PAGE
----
By David Abel
Massachusetts and 11 other Northeastern and mid-Atlantic states released a framework agreement on Tuesday for a “cap-and-invest” system to curb transportation emissions, the nation’s largest source of greenhouse gases.
The plan, which includes Washington D.C., seeks to cap vehicle emissions from Maine to Virginia and would require hundreds of fuel distributors in participating states to buy pollution permits for the carbon dioxide they produce. That cap would decline over time, mirroring a similar compact that has reduced power plant emissions in the Northeast.
The current proposal does not include key details, such as how much pollution would be allowed and how quickly the caps would decline. That information is slated to be released later this year.
But state officials hailed the agreement as a milestone that would curb emissions of more than 45 million registered vehicles and said they hoped many of the states would sign a more detailed agreement next spring. Transportation emissions make up 28 percent of US greenhouse gas emissions and 40 percent of the region’s emissions.
“This entire project aims to reduce emissions, improve public transportation, equity, mobility, and engagement,” said Kathleen Theoharides, secretary of the Massachusetts Executive Office of Energy and Environmental Affairs, who has chaired the effort known as the Transportation Climate Initiative.
One of her priorities has been to ensure the agreement serves the interests of lower-income populations as well as rural communities, where there are fewer transportation options, she said.
“The communities most impacted by climate change are often the least able to respond,” she said.
If approved, the pact would be modeled after the Regional Greenhouse Gas Initiative, a nine-state regional cap-and-invest system for power plant emissions. Widely seen as a national model, the mandatory market-based program has helped reduce power plant emissions from Maryland to Maine by about 40 percent below 2005 levels without raising average electricity prices.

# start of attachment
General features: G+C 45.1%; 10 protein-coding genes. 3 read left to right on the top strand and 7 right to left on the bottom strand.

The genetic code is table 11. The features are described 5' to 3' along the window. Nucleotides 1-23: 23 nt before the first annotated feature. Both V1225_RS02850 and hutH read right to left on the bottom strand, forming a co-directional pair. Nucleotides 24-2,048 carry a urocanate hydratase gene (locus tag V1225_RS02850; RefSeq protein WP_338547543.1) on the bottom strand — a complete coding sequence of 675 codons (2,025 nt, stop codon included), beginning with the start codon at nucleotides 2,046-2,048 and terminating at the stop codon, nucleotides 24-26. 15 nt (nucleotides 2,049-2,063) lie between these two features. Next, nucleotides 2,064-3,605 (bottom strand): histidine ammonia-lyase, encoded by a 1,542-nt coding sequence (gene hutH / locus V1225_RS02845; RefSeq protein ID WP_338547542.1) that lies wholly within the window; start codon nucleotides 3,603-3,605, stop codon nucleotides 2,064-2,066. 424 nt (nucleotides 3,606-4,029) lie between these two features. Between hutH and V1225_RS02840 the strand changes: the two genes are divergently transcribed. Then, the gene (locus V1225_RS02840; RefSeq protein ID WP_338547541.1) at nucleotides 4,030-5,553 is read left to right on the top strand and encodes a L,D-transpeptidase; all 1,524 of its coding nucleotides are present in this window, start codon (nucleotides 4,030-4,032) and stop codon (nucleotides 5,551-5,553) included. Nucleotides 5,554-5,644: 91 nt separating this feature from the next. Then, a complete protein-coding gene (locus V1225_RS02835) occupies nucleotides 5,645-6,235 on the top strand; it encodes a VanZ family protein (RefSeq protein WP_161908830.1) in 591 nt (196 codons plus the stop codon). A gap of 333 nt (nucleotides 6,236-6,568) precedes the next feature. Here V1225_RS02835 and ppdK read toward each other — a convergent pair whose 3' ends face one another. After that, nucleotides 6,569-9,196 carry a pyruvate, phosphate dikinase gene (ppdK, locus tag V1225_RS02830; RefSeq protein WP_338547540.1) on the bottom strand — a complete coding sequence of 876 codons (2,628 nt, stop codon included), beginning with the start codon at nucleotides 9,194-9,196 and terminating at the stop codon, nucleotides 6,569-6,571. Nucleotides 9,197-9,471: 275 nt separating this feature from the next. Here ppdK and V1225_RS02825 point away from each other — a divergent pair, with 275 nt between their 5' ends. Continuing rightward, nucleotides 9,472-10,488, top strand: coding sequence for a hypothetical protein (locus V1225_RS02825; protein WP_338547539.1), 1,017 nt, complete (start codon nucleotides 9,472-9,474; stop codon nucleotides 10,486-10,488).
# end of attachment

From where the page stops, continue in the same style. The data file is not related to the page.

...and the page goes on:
In a cap-and-invest program, companies would be required to pay for the pollution they emit. The price would likely rise as the amount that each company is allowed to produce would decline over time. Groups that represent fossil fuel interests have expressed skepticism about the plan, concerned it will increase transportation costs.
Theoharides said the states are still negotiating over whether to place requirements on how the proceeds from the pollution permits, also known as allowances, could be used. The goal is to invest the money in a range of transportation-related projects, such as public transit, carpooling, and subsidies to accelerate the adoption of electric vehicles, she said.
Massachusetts has already pledged to devote half of the proceeds to the Commonwealth Transportation Fund, where it would be used to reduce emissions and shore up the state’s transportation system against rising sea levels and other consequences of climate change, she said.
In addition to Massachusetts, Maine, New Hampshire, Rhode Island, Vermont, Connecticut, New York, New Jersey, Pennsylvania, Delaware, Maryland, and Virginia are participating in discussions. North Carolina is also considering joining.
If all the states were to join, the coalition would constitute more than one-fifth of the nation’s population and a quarter of the country’s economic output. If the states formed a single country, they would rival Japan as the world’s third largest economy.
One group that has long called for a regional agreement on transportation emissions estimated it could raise more than $5.5 billion over a decade and generate more than 50,000 jobs in Massachusetts.
“The framework agreement is a major achievement for this bipartisan group of states,” said Jordan Stutt, carbon programs director for the Acadia Center, an environmental advocacy group in Boston.
But Stutt and others said its effectiveness will depend on the details.
“The TCI program will be a success if this framework is paired with an emissions cap that reflects the urgency of the climate crisis,” he said. “We’ve run out of time for anything less than that.”
Chris Dempsey, director of Transportation for Massachusetts, urged the states to take action soon.
“Massachusetts residents deserve a robust and equitable regional agreement that will clean up our air and enable new investments in our transportation system statewide,” he said.